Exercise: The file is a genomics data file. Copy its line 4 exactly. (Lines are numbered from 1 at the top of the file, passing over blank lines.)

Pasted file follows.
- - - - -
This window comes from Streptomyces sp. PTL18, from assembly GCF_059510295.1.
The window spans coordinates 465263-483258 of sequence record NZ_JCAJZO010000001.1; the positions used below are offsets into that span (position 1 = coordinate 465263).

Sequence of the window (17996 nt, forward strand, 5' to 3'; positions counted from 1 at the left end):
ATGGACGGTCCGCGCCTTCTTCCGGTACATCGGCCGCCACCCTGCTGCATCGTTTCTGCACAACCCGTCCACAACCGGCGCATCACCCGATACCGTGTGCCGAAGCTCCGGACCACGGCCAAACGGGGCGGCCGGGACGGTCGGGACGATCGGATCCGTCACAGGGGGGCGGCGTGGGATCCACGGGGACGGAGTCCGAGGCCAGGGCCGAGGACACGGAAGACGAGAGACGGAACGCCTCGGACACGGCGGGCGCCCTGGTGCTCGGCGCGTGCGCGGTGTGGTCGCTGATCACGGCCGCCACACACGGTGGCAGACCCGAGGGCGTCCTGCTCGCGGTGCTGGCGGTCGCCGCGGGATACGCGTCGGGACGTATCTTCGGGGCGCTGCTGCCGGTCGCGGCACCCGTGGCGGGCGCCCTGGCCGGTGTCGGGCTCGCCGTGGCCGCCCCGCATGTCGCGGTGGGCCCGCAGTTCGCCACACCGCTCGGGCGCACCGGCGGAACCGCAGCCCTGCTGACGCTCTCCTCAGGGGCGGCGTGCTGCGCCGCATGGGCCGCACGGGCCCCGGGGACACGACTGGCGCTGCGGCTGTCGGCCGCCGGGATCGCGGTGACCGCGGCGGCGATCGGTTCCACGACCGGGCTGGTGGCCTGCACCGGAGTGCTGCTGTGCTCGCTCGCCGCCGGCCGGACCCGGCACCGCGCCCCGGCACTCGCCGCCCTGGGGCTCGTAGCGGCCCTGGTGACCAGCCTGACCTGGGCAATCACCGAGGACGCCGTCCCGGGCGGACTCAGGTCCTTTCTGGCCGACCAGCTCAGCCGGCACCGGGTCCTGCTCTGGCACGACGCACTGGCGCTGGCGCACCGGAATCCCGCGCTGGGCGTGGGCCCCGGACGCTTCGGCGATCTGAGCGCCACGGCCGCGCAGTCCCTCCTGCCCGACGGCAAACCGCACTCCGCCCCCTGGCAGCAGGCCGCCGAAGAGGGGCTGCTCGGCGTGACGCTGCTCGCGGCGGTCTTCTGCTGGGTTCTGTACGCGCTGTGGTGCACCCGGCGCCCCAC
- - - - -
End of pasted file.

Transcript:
ATGGACGGTCCGCGCCTTCTTCCGGTACATCGGCCGCCACCCTGCTGCATCGTTTCTGCACAACCCGTCCACAACCGGCGCATCACCCGATACCGTGTGCCGAAGCTCCGGACCACGGCCAAACGGGGCGGCCGGGACGGTCGGGACGATCGGATCCGTCACAGGGGGGCGGCGTGGGATCCACGGGGACGGAGTCCGAGGCCAGGGCCGAGGACACGGAAGACGAGAGACGGAACGCCTCGGACACGGCGGGCGCCCTGGTGCTCGGCGCGTGCGCGGTGTGGTCGCTGATCACGGCCGCCACACACGGTGGCAGACCCGAGGGCGTCCTGCTCGCGGTGCTGGCGGTCGCCGCGGGATACGCGTCGGGACGTATCTTCGGGGCGCTGCTGCCGGTCGCGGCACCCGTGGCGGGCGCCCTGGCCGGTGTCGGGCTCGCCGTGGCCGCCCCGCATGTCGCGGTGGGCCCGCAGTTCGCCACACCGCTCGGGCGCACCGGCGGAACCGCAGCCCTGCTGACGCTCTCCTCAGGGGCGGCGTGCTGCGCCGCATGGGCCGCACGGGCCCCGGGGACACGACTGGCGCTGCGGCTGTCGGCCGCCGGGATCGCGGTGACCGCGGCGGCGATCGGTTCCACGACCGGGCTGGTGGCCTGCACCGGAGTGCTGCTGTGCTCGCTCGCCGCCGGCCGGACCCGGCACCGCGCCCCGGCACTCGCCGCCCTGGGGCTCGTAGCGGCCCTGGTGACCAGCCTGACCTGGGCAATCACCGAGGACGCCGTCCCGGGCGGACTCAGGTCCTTTCTGGCCGACCAGCTCAGCCGGCACCGGGTCCTGCTCTGGCACGACGCACTGGCGCTGGCGCACCGGAATCCCGCGCTGGGCGTGGGCCCCGGACGCTTCGGCGATCTGAGCGCCACGGCCGCGCAGTCCCTCCTGCCCGACGGCAAACCGCACTCCGCCCCCTGGCAGCAGGCCGCCGAAGAGGGGCTGCTCGGCGTGACGCTGCTCGCGGCGGTCTTCTGCTGGGTTCTGTACGCGCTGTGGTGCACCCGGCGCCCCAC